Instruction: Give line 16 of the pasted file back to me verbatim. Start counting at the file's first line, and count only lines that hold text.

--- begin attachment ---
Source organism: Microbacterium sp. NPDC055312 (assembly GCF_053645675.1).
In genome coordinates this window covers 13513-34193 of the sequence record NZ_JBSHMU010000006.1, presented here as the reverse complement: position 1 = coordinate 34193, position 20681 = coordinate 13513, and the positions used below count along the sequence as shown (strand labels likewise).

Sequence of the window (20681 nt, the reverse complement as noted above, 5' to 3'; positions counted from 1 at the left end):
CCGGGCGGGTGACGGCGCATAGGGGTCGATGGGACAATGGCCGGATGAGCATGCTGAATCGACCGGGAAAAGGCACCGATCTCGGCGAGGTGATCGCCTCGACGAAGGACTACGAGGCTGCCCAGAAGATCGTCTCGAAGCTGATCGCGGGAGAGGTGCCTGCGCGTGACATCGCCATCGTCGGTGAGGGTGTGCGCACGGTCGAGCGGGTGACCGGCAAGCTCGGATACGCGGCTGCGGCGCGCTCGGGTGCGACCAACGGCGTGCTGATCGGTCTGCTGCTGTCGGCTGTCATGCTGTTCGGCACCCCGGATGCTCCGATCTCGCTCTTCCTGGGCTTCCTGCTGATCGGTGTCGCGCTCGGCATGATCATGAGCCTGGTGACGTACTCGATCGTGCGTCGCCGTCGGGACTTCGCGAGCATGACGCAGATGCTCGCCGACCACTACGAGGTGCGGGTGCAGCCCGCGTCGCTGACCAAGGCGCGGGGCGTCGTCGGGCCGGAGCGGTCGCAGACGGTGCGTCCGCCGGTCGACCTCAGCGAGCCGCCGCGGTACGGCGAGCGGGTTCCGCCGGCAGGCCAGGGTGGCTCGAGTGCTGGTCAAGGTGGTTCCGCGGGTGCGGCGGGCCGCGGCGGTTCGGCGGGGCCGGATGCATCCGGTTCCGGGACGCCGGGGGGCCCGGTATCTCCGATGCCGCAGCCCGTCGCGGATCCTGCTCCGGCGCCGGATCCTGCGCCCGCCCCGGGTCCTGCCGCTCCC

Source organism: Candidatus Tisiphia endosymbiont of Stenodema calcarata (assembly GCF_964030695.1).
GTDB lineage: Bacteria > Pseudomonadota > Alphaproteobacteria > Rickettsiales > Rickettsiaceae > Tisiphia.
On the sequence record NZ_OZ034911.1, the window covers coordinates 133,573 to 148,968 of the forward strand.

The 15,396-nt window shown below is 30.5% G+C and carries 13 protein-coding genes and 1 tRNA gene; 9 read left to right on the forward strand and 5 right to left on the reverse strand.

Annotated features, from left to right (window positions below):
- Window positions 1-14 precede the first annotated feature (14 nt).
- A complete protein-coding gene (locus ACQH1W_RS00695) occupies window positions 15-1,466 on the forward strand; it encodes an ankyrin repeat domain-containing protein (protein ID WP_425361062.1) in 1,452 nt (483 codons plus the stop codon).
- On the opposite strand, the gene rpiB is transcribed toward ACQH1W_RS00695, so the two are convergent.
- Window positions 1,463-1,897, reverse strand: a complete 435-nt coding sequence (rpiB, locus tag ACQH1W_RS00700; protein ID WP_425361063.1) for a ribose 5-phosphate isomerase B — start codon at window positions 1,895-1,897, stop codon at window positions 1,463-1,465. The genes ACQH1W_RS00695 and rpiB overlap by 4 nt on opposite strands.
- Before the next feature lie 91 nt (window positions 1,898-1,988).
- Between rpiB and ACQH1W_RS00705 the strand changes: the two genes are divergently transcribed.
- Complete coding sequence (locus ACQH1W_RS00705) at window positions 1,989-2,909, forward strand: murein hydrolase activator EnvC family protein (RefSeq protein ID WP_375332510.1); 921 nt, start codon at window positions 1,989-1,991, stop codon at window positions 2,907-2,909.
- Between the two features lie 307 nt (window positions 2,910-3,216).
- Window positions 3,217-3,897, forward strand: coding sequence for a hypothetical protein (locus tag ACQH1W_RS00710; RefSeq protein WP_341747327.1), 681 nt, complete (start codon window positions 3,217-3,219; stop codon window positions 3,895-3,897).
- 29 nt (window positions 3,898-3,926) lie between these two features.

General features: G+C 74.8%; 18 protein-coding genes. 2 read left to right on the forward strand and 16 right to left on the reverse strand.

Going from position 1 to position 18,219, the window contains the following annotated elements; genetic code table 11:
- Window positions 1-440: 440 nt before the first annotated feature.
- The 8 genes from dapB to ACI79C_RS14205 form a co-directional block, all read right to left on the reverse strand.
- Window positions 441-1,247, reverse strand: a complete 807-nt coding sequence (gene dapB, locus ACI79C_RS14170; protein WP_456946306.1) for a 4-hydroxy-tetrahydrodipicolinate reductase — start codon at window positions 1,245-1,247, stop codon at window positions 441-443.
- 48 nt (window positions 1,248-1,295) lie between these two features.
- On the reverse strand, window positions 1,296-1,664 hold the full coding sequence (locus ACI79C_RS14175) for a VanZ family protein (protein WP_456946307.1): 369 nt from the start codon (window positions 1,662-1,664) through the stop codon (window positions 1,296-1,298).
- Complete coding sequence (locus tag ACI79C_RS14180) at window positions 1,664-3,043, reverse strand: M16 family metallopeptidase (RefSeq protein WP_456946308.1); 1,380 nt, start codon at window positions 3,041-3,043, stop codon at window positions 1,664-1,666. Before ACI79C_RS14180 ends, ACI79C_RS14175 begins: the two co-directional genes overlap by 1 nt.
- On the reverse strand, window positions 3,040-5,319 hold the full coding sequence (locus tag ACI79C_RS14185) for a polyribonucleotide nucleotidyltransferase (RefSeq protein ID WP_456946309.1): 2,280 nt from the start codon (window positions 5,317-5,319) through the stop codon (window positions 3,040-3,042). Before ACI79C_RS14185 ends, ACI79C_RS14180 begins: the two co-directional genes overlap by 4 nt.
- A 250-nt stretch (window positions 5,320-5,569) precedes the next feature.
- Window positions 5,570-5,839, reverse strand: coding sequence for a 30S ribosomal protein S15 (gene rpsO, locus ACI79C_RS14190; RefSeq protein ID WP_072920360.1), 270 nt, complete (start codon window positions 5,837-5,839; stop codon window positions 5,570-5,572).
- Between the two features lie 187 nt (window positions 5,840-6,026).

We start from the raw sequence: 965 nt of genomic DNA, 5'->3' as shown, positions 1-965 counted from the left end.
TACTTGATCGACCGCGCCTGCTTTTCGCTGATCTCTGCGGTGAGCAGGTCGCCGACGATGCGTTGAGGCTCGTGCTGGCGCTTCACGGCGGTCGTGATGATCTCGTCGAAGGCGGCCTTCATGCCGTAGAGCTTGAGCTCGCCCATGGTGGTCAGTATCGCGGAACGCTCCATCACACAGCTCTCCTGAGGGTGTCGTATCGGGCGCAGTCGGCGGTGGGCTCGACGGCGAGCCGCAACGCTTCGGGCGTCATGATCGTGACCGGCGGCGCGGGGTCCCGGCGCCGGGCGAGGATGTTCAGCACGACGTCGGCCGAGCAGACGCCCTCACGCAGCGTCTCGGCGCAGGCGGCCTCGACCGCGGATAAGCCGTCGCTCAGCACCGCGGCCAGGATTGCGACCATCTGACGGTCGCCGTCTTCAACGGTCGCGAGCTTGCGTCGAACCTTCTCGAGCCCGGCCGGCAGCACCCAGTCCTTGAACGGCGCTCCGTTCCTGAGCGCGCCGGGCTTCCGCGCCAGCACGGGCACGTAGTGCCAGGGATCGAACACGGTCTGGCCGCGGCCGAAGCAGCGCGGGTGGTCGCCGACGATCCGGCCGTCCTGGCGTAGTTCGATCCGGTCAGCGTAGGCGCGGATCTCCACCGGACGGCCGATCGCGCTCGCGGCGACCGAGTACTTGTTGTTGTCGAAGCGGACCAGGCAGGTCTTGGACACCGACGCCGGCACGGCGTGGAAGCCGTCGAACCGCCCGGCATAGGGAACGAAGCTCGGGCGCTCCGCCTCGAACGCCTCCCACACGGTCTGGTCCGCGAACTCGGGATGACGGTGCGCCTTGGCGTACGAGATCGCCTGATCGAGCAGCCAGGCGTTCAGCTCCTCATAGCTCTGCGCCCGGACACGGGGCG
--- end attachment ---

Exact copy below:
- Complete coding sequence (locus ACQH1W_RS00705) at window positions 1,989-2,909, forward strand: murein hydrolase activator EnvC family protein (RefSeq protein ID WP_375332510.1); 921 nt, start codon at window positions 1,989-1,991, stop codon at window positions 2,907-2,909.